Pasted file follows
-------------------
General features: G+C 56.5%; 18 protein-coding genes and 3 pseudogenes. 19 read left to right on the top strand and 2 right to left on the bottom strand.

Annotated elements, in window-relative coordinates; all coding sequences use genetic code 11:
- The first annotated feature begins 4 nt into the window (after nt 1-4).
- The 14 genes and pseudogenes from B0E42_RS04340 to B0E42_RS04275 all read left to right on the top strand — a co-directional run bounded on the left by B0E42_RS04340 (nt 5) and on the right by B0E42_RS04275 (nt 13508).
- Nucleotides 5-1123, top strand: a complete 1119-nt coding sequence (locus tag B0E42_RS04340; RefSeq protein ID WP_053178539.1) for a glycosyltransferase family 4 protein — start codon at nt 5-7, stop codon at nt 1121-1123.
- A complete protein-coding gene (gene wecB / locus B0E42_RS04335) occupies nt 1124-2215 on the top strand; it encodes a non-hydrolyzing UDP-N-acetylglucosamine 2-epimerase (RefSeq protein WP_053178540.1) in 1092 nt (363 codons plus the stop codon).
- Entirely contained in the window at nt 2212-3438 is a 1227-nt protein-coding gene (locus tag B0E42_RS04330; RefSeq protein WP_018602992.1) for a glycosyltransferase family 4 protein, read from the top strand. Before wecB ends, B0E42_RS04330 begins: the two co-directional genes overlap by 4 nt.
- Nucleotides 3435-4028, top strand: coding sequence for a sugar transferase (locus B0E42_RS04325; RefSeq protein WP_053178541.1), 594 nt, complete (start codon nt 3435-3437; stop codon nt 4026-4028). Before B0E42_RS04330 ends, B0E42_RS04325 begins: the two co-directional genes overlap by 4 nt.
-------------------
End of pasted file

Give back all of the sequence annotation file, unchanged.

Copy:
General features: G+C 56.5%; 18 protein-coding genes and 3 pseudogenes. 19 read left to right on the top strand and 2 right to left on the bottom strand.

Annotated elements, in window-relative coordinates; all coding sequences use genetic code 11:
- The first annotated feature begins 4 nt into the window (after nt 1-4).
- The 14 genes and pseudogenes from B0E42_RS04340 to B0E42_RS04275 all read left to right on the top strand — a co-directional run bounded on the left by B0E42_RS04340 (nt 5) and on the right by B0E42_RS04275 (nt 13508).
- Nucleotides 5-1123, top strand: a complete 1119-nt coding sequence (locus tag B0E42_RS04340; RefSeq protein ID WP_053178539.1) for a glycosyltransferase family 4 protein — start codon at nt 5-7, stop codon at nt 1121-1123.
- A complete protein-coding gene (gene wecB / locus B0E42_RS04335) occupies nt 1124-2215 on the top strand; it encodes a non-hydrolyzing UDP-N-acetylglucosamine 2-epimerase (RefSeq protein WP_053178540.1) in 1092 nt (363 codons plus the stop codon).
- Entirely contained in the window at nt 2212-3438 is a 1227-nt protein-coding gene (locus tag B0E42_RS04330; RefSeq protein WP_018602992.1) for a glycosyltransferase family 4 protein, read from the top strand. Before wecB ends, B0E42_RS04330 begins: the two co-directional genes overlap by 4 nt.
- Nucleotides 3435-4028, top strand: coding sequence for a sugar transferase (locus B0E42_RS04325; RefSeq protein WP_053178541.1), 594 nt, complete (start codon nt 3435-3437; stop codon nt 4026-4028). Before B0E42_RS04330 ends, B0E42_RS04325 begins: the two co-directional genes overlap by 4 nt.